As it happened, the calling station was given the button for the first hand, which meant that I was in the big blind and the strong player to my left was first to act. With blinds at 10/20, he came in for a pot-sized raise of 70 and got four callers, including the loose player on the button. The action was on me in the big blind with AJ.
Ordinarily, I would fold AJ against a first position raise, even coming from a player such as this one who is well-known to be loose and aggressive. Although my hand was too weak to call, I decided that there was a very wide gap between the hands this player would raise in this spot and the hands with which he would continue against a sizeable re-raise. I further suspected that most of the other players at the table would have re-raised when they had the chance if they had a big pair, so it looked like a good spot for a squeeze play.
The only player who I thought might call me would be the loose player on the button, but with AJ, I didn’t figure to be in bad shape against his calling range, especially with so much dead money in the pot. So I re-raised to 420, and sure enough everyone folded except the button, who called. That is, after all, what calling stations do best.
A call from any other player at this table would have frozen me, and I would not have put another penny into the pot without a very favorable flop. My big re-raise against a first position raiser was representing a premium holding, and even though most of these players were savvy enough to realize there was some chance I was making a squeeze play, they would also recognize that I would have a strong hand often enough that they could not call me profitably without a very strong holding of their own.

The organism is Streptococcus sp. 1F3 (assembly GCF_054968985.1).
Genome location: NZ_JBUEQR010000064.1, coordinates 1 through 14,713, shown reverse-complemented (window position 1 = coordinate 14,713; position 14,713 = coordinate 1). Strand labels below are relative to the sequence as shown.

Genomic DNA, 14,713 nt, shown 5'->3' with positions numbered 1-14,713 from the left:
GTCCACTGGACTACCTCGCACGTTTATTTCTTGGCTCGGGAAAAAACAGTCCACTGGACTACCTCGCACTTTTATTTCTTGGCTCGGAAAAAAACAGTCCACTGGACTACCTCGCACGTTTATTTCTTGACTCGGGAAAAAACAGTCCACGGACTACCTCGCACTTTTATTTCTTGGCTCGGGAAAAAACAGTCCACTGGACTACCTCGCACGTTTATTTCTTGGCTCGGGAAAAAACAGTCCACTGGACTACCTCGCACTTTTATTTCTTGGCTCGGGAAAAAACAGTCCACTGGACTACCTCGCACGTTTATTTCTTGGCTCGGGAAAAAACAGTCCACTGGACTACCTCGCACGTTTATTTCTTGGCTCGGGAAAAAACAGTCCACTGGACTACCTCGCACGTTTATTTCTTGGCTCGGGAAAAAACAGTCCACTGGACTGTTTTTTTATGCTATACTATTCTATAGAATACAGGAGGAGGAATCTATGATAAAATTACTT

But the “ridiculous calling station” was a different story. With so many players in the pot already, his first call could be almost anything. When it came to my re-raise, although he was loose, I didn’t think he was calling with just anything. More likely, he had a ‘pretty’ hand like 88 or AQ that he just couldn’t bring himself to fold despite the strength I was representing.
The flop came out K95, all different suits. No help for my AJ, but a good flop to fire at against a player whom I expected to be relatively weak. Because I knew this player could show up with so many hands that were really too weak for the situation, I expected a flop bet to be profitable. I bet 600, and the stubborn SOB called me again!
The turn brought a Q, giving me a gut shot, which was not very much help. But I still couldn’t shake the feeling that this guy’s hand was not as strong as it should have been to take this much action. Smart, reasonably tight players are not calling a big reraise pre-flop and a big bet on that flop without a monster holding. But this guy was not a smart, reasonably tight player. I knew, from past experience, that he would give more action than his hands were worth.